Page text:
Ghost estates appeared in Ireland after the economic crash of 2008.

Most ghost estates are in the rural northern and western parts of Ireland.

Valérie Anex photographed the counties of Cavan, Leitrim, Longford, and Roscommon.

Many of the houses were never inhabited.

As of 2013, there were approximately 1,300 ghost estates.

Ghost estates are developments where more than half of the homes are vacant or incomplete.

For Anex, the ghost estates are more than just eyesores.

The houses are a symbol of economic collapse.

Normal signs litter the empty suburb.

Anex's work will be shown in the upcoming Photobookshow.

Haunting Photographs Of Modern-Day Ghost Towns

Photographer Valérie Anex captures empty suburban towns in her book Ghost Estates.

When the Irish housing bubble burst in 2008, construction halted suddenly on building sites, leaving a trail of ghost estates. Ghost estates are developments in Ireland where more than half of the homes are unoccupied or incomplete. These abandoned properties are the subject of a new photography book that will be exhibited in the upcoming Photobookshow in England.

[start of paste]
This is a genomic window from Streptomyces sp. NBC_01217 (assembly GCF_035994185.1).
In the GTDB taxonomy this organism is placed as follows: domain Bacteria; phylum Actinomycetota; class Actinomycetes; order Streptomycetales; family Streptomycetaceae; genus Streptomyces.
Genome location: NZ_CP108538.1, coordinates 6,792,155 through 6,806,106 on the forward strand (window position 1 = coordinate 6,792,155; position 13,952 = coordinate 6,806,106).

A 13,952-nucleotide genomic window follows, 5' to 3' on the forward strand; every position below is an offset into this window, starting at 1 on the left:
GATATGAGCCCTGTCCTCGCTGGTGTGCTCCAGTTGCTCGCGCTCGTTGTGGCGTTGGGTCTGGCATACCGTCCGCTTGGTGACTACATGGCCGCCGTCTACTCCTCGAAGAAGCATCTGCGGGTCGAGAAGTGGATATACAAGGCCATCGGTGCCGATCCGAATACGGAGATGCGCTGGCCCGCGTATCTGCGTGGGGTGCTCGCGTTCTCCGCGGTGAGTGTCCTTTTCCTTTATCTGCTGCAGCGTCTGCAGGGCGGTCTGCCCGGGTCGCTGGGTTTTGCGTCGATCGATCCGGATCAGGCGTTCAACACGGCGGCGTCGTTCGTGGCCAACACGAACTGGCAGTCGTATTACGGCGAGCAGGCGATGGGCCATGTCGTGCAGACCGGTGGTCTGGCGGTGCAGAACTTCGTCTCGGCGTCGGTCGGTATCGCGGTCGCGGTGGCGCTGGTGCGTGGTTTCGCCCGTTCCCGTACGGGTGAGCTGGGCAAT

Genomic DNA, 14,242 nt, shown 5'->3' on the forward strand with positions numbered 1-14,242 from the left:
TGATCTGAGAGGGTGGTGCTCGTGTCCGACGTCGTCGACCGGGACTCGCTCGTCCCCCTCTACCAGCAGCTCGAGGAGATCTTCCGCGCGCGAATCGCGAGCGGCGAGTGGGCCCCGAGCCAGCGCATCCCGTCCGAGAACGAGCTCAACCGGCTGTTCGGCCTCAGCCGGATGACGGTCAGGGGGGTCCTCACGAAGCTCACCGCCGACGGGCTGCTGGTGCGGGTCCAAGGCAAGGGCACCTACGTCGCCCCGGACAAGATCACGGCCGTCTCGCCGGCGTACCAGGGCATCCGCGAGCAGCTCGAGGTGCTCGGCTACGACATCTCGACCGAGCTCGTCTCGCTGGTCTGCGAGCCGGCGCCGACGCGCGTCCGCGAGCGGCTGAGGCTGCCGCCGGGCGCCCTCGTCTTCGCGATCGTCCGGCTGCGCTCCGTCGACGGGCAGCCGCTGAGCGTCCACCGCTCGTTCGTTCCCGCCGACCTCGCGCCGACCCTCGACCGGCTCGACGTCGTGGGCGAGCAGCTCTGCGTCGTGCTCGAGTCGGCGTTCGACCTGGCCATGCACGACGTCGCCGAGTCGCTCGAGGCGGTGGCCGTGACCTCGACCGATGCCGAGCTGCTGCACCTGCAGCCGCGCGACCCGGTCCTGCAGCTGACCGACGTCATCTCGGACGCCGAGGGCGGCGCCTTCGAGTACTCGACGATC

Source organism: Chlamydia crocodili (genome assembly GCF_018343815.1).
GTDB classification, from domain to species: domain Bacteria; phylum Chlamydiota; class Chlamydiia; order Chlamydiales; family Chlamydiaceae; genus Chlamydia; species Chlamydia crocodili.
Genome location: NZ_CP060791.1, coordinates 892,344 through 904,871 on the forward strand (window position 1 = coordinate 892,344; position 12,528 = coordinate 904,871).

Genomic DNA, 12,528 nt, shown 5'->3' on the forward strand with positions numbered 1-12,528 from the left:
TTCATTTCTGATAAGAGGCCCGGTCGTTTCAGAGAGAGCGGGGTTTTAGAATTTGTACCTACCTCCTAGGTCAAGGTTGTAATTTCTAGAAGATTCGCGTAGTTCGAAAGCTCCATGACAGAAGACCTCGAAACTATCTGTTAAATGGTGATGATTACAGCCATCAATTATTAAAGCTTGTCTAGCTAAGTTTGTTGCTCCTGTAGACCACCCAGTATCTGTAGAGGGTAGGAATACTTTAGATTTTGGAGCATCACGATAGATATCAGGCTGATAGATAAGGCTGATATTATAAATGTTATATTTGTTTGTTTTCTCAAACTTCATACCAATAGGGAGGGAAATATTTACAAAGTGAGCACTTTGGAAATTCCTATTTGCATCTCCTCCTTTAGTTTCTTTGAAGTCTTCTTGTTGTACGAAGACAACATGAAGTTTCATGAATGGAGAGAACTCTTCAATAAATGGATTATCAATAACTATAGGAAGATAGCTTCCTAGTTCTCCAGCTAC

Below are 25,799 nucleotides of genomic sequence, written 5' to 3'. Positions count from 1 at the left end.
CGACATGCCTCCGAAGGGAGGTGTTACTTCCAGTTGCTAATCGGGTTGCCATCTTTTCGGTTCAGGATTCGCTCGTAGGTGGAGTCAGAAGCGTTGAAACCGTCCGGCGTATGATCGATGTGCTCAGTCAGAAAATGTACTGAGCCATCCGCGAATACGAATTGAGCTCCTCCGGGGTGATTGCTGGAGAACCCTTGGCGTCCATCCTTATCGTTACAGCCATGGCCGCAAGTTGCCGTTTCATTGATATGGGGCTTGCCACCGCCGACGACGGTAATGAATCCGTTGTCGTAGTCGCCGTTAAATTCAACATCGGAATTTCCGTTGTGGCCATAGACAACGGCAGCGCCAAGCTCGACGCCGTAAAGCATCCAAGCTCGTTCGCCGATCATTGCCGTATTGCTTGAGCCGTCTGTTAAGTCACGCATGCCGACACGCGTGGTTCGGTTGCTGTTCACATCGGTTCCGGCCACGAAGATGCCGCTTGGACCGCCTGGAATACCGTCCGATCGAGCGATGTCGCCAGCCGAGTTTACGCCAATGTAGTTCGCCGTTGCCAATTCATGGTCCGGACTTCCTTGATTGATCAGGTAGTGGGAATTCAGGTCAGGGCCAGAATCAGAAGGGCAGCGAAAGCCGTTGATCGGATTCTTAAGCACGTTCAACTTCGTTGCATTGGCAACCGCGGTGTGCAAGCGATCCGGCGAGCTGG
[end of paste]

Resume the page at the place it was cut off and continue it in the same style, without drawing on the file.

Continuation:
Valérie Anex photographed the rural northern and western parts of Ireland, where ghost estates dot the landscape. With many of the vestiges of normal suburbia—lawns and fences and parking signs—it almost looks as if any evidence of human presence has been digitally erased from the pictures.

Anex’s work differs from that of other photographers who capture abandoned spaces. Many of her subjects were not in fact abandoned. That's because the houses were never inhabited in the first place. After construction halted, the buildings stood unused and unwanted.

For Anex, the ghost estates are more than just eyesores. They are haunting reminders of the hardship associated with the 2008 economic downfall. As of 2013, there are still approximately 1,300 ghost estates left in Ireland.

See more photos from this series here. will be exhibited at the Photobookshow in June.

[H/T: Flavorwire]

[Photos by Valérie Anex]

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